BOSTON -- In the first period of the Stanley Cup Final’s Game 2, the Chicago Blackhawks dominated the Boston Bruins in every facet: 17 shots on goal to 4 for Boston and a 1-0 lead that could have ballooned larger if not for goalie Tuukka Rask.
It was the kind of domination one expects from the home team to open a Cup Final game.
It’s the kind of domination Patrick Kane and the Blackhawks don’t want to witness at the start of Game 3 in Boston on Monday night.
“We wanna come out and start and take it to them early. Not really worry about sustaining; just take it to them in the first 10 minutes,” said Kane.
When the Blackhawks are passive – absorbing the Bruins’ attack rather than assertively attacking on their own – they flounder. The first period of Game 2 was masterful. The overtime, by comparison, saw the Bruins have the better of the play and, in the end, the victory.
“I thought we were standing still too much and on the receiving end because we weren't attacking,” said Coach Joel Quenneville.
The Bruins have been an excellent road team in these players, and have rounded into form at home as well. The Bruins have outscored their opponents 14-6 in their last five home games – all of them victories.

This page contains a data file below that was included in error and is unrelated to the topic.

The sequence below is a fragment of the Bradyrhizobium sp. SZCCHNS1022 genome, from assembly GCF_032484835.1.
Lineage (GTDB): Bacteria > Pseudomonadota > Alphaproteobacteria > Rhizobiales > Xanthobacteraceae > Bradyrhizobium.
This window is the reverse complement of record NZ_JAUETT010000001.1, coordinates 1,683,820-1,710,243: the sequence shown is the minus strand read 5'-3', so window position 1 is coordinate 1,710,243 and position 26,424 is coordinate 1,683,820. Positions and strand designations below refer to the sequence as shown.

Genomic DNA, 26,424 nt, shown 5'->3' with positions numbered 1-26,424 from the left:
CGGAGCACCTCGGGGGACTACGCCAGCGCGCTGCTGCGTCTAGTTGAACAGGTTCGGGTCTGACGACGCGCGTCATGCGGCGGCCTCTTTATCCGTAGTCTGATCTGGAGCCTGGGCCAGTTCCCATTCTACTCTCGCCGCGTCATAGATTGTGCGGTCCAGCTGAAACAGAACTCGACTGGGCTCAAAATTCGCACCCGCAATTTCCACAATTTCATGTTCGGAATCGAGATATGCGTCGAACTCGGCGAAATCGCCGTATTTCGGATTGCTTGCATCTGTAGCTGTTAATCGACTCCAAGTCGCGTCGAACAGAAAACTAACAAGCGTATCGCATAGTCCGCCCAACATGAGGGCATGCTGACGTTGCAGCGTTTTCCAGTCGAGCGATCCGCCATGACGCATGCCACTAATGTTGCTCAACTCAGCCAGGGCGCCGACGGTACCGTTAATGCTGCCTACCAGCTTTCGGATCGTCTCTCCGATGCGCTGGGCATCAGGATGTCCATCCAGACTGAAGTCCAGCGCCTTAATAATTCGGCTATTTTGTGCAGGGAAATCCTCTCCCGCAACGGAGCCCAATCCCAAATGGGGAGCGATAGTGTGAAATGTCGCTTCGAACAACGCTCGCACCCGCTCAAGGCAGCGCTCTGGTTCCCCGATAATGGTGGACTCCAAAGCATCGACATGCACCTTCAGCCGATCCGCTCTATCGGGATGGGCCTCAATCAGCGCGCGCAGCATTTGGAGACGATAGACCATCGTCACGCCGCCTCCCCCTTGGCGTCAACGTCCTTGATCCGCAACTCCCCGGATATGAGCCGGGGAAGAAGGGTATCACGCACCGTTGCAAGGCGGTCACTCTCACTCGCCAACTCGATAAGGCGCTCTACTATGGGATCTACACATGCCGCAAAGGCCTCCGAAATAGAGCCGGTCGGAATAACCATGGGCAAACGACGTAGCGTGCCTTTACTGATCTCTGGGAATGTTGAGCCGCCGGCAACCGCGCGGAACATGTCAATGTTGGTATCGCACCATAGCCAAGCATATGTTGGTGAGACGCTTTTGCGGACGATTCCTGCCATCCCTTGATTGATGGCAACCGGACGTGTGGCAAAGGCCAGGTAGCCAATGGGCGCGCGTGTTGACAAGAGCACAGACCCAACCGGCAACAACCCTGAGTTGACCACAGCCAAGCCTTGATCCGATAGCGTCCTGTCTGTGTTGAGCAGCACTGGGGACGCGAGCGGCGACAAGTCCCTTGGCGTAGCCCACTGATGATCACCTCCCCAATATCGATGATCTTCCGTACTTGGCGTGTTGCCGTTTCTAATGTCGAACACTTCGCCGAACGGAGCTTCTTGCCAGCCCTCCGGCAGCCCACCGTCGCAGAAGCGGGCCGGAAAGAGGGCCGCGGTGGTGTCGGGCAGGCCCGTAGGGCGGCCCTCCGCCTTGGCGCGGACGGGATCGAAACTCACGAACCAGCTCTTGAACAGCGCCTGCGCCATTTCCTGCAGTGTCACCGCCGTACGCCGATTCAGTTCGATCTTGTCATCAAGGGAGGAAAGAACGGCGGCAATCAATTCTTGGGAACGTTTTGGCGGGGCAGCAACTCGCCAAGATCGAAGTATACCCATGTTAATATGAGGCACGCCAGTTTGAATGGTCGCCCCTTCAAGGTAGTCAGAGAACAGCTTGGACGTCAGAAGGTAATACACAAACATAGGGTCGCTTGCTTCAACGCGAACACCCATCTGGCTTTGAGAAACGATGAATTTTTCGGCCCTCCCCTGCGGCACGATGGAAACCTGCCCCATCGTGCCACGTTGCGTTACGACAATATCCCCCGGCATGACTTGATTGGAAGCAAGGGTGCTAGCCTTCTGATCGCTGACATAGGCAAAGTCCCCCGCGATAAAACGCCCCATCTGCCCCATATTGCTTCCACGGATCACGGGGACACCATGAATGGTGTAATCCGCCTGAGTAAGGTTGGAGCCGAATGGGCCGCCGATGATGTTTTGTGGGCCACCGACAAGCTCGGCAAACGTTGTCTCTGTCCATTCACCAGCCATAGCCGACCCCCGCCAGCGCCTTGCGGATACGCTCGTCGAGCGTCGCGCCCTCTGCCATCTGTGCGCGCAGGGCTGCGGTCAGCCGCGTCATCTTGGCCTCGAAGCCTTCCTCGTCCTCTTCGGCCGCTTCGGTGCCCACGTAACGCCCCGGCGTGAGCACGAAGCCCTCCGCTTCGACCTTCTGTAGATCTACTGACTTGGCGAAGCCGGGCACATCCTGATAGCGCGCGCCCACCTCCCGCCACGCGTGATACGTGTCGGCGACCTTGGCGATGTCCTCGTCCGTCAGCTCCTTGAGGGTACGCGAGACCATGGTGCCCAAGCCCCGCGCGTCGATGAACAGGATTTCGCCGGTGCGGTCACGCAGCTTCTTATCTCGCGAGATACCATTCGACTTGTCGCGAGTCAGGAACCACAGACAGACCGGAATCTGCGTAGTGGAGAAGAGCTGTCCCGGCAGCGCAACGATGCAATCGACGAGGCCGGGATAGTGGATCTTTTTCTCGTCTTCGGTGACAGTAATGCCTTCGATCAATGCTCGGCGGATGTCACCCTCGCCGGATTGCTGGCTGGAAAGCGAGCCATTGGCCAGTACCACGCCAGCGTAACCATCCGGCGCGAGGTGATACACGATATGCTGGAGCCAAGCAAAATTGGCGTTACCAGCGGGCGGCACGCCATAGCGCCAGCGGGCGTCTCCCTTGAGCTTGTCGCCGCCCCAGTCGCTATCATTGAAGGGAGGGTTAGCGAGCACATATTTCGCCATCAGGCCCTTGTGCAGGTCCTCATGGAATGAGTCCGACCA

For Chicago, the offensive game comes down to one thing: Simplicity.
Kane said that’s the key for a power play that’s yet to find the back of the net against Boston.
“I think the biggest thing is to try to play with a 5-on-5 mentality. We seem to be a great 5-on-5 team. There’s no reason why we can’t score on the power play,” he said.
Quenneville said that simplicity is the way through the Bruins’ stingy defense – and a way not to give up anything to the B’s through Chicago’s own mistakes.
“We got to know against this team that trying to make plays could lead to trouble. I think the simpler we play it, the more of a direct approach, it can play in our favor.”